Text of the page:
Curating new dining and shopping experiences

“The future will be about creating a curated experience or facilitating one the traveller can create themselves,” says Toronto Pearson Senior Manager, Retail Operations and Performance Suzanne Merrell of the approach to services, travel essentials and dining at the airport.

A creative food & beverage programme is a key commercial component, built on newness in the concept offer, chef partnerships and Sense of Place. Expect new projects to feature sustainable dining concepts, health-conscious options and quick service restaurants, with a more evolved use of technology.

Suzanne Merrell: “We have done a lot of work with brands to change processes, but we must step in and support our partners”

Chef Lynn Crawford’s The Hearth: The highest grossing restaurant at Toronto Pearson

Key projects that will lift the F&B space include upgrades of the T1 domestic food halls and T1 landside hall, wider T1 expansion and T3 redevelopment.

“It’s about choice,” says Director Commercial Development Giovanna Verrilli. “Dining is an incredibly subjective experience based on personal tastes and if we don’t give people the right suite of options, we will likely lose them as a customer. Choice needs to come in a variety of formats including brands, service model (sit-down, quick serve), food types, price points and methods of interacting – the right blend of human interaction and technology.

“In addition, we need our partners to deliver great service consistently. We need to think about our business through the lens of a passenger. Operational excellence is a critical pillar to our collective success. We have a ways to go but this needs to be one of our priorities moving forward.”

Merrell says: “In addition to helping our partners deliver consistent service we need to think about the integration of experience zones in our commercial operations and how our brand partners can play a part in this. This approach will help us to elevate our offer.”

To that end, the airport and its partners have launched a new Subway Café, the first of its kind in the world, under a different look and feel. It has a new partnership with HMSHost and Uber for Uber Eats.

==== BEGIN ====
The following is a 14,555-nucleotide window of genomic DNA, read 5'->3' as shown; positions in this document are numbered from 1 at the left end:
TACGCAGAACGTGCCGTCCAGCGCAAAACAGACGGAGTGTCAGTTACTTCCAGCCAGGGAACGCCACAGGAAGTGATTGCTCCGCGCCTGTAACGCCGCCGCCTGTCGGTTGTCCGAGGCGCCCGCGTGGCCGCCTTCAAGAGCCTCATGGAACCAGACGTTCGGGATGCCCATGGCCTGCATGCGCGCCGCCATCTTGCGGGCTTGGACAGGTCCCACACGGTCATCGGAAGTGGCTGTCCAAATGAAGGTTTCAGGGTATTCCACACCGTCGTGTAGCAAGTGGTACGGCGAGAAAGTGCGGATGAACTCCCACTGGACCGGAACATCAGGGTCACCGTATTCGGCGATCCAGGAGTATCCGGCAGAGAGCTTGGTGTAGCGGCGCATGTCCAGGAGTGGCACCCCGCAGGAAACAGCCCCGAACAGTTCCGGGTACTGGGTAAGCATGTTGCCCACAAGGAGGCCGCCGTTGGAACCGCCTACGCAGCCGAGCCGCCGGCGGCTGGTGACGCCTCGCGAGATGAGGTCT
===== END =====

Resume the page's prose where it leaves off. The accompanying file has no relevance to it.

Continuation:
These are in addition to an array of chef-led concepts from famed Toronto chefs such as Lynn Crawford, Roger Mooking, Massimo Capra and Susur Lee.

While managing the dining estate, Toronto Pearson management is also trying to identify what will whet consumers’ appetites in the future.

An elegant, eclectic mix in F&B: Vinifera (above) and Roger Mooking’s Twist (below)

Merrell says: “We think about this all the time. How will we dine differently? How do we get rid of queues? We have done a lot of work with brands to change processes but we must step in and support our partners with the brand dynamic when needed. We cannot charge our partners with the full weight of that challenge.”

Within the offer, there remains a strong place in the mix for sit-down dining, with The Hearth by Lynn Crawford in the Terminal 1 US transborder area, for example, one of the most popular restaurants at the airport.

“It’s about finding the right spaces that are experiential,” says Merrell. “At The Hearth, we had line-ups at dinner and no space to expand in-line, so working with our terminal operations team, we carved out seating on the concourse and found that people then wanted to sit out on the ‘patio’ as they called it, to see and experience the vibrancy of the airport. Now we’ve added similar spaces to three more restaurants and it’s great new business. It’s all about perception.

“Beyond that, the future of grab & go will be very interesting. For high-volume locations, we could see grab & go in formats with a quick mis en place finish for quick customisation or even on occasion vended. You’ll see self-serve in the future as we navigate the journey of our growing international connecting passenger.”